BJ Watling has done it again. When he came to bat in the final hour of the play on day 2, New Zealand were in a tricky situation at 127 for four with both, Kane Williamson and Ross Taylor back to the hut. Still 226 runs behind, the home side needed their crisis man who did not disappoint.
The wicket-keeper batsman batted throughout the third day’s play to produce an unbeaten 119 to put the Black Caps ahead of England in the first innings of the opening Test on Saturday. At stumps on day three in Mount Maunganui, New Zealand were 394 for six to lead England by 41.
The 34-year-old Watling, with a reputation for producing his best when the going is tough, has toiled under a blazing sun for almost seven hours to rescue New Zealand from a precarious situation and notch his eighth Test century. Much of it was in partnership with Colin de Grandhomme in a 119-run stand for the sixth wicket and followed by an unbroken 78 with Mitchell Santner, who was 31 not out at stumps.
This was Watling’s second successive Test hundred ater his 105* in the Colombo Test paved the way for New Zealand’s series-levelling victory against Sri Lanka in August. Watling is now closing in on Jonny Bairstow to become the most prolific Test wicket-keeper this decade. The England wicket-keeper, dropped from the current English side, has 3,028 runs against his name since 2010. Watling is only 22 runs behind. He already has more dismissals than any other wicket-keeper with 217 scalps behind the stumps to add to his glory.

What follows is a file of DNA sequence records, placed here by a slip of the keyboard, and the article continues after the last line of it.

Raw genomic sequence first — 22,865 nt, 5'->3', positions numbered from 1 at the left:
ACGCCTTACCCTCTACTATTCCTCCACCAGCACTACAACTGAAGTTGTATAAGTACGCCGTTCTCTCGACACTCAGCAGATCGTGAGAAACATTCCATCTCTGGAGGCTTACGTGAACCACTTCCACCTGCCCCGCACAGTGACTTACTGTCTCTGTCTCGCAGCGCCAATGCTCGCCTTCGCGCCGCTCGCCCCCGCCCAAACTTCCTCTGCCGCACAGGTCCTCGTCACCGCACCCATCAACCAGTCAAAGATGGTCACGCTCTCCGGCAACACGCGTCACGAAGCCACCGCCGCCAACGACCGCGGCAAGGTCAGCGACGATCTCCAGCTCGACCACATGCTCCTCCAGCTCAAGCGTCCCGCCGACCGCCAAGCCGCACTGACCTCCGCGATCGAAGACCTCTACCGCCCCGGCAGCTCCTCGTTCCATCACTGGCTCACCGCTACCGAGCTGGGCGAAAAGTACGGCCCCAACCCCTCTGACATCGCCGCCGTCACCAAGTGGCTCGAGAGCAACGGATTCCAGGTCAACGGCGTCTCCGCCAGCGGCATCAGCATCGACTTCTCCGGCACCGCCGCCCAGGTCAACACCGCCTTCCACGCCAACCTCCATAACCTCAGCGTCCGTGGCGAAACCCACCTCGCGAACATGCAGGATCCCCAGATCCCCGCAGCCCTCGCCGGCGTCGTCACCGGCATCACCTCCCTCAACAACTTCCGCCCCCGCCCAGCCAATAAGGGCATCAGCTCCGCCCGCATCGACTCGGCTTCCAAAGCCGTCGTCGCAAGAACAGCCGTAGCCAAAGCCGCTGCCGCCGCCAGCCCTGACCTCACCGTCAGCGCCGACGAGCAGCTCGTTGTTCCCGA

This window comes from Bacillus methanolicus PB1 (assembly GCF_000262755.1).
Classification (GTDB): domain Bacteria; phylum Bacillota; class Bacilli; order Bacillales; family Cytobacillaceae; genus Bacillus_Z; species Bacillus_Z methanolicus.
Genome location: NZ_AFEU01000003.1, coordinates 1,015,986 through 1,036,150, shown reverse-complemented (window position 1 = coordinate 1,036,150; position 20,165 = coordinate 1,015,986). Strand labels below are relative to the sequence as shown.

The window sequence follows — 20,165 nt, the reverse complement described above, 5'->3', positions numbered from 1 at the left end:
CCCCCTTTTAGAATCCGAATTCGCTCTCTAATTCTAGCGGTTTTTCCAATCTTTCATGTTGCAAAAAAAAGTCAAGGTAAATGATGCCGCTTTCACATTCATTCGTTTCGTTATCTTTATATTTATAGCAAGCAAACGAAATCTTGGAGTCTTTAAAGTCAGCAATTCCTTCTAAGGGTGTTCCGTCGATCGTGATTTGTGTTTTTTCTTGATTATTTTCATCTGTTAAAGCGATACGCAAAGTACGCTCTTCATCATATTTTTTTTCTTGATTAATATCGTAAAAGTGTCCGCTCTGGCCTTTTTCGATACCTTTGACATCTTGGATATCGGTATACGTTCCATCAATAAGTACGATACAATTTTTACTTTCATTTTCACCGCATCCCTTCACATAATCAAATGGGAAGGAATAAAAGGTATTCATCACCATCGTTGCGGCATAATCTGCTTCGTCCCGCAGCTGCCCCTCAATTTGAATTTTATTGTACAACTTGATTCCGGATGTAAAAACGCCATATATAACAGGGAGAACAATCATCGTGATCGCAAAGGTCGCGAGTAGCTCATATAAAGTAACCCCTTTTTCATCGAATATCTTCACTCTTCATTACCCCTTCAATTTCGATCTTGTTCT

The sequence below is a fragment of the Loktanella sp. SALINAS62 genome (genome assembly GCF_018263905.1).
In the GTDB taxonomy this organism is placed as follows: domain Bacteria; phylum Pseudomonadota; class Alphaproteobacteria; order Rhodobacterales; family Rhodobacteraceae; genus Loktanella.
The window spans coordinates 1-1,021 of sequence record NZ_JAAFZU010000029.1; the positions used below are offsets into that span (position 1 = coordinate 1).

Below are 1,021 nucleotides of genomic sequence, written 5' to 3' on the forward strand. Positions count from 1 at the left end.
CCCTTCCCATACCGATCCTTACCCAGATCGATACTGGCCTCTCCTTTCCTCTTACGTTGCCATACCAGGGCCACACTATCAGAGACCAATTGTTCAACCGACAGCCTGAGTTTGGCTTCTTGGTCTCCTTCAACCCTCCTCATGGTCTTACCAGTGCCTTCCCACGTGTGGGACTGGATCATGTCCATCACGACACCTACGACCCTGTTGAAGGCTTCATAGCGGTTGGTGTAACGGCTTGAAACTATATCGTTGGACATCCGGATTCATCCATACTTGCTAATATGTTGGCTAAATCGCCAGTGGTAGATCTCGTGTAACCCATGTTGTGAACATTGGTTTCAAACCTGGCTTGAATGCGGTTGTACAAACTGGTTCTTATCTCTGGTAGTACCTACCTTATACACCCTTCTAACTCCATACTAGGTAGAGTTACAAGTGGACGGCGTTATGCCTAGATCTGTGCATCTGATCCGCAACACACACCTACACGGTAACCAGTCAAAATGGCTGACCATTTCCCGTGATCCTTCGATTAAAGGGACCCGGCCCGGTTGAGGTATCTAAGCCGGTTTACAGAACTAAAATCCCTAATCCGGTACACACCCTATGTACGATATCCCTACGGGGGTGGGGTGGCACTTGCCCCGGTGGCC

After the departure of Henry Nicholls who fell to Joe Root after a solid knock of 41 from 125 balls, Watling teamed up with de Grandhomme. While he kept the shoulders of the English bowlers down with his resistence, de Grandhomme characteristically punished anything loose with a six and seven fours as he raced to 65.
Stokes was surprisingly kept out of the attack through the onslaught until the first ball after tea, when he had instant success. De Grandhomme slashed at a wide delivery which Dom Sibley grasped one-handed in the gully and the New Zealand all-rounder, having just returned to the crease, immediately went back to the dressing room.
Watling, carrying on with Mitchell Santner as his partner, levelled the scores turning Sam Curran to the fine-leg boundary and then put New Zealand ahead with a single through square leg.
Despite fears from both sides the previous day that the Bay Oval pitch would start to deteriorate it during its debut Test, the ground offered little support for the fast bowlers, although Somerset spinner Jack Leach was able to extract some turn.
Watling has been involved in three of the six best New Zealand partnerships for the sixth-wicket. He scored 124 when partnering Brendon McCullum in a 352-run stand -- then a sixth-wicket world record -- to save a Test against India in 2014. The following year he broke that record in a 365-run effort with Kane Williamson against Sri Lanka and a few months later scored a century at Leeds in a famous win against England.
England came close to get past Watling towards the end of the day’s play when Jofra Archer wrapped the batsman in front of the stumps. The umpire lifted his finger but the replays on Watling’s DRS call clearly suggested an inside edge. The corrected decision kept Jofra Archer wicketless and England on the backfoot after the home side extended their lead to 41 runs with a well set pair of Watling and Santner still in the middle.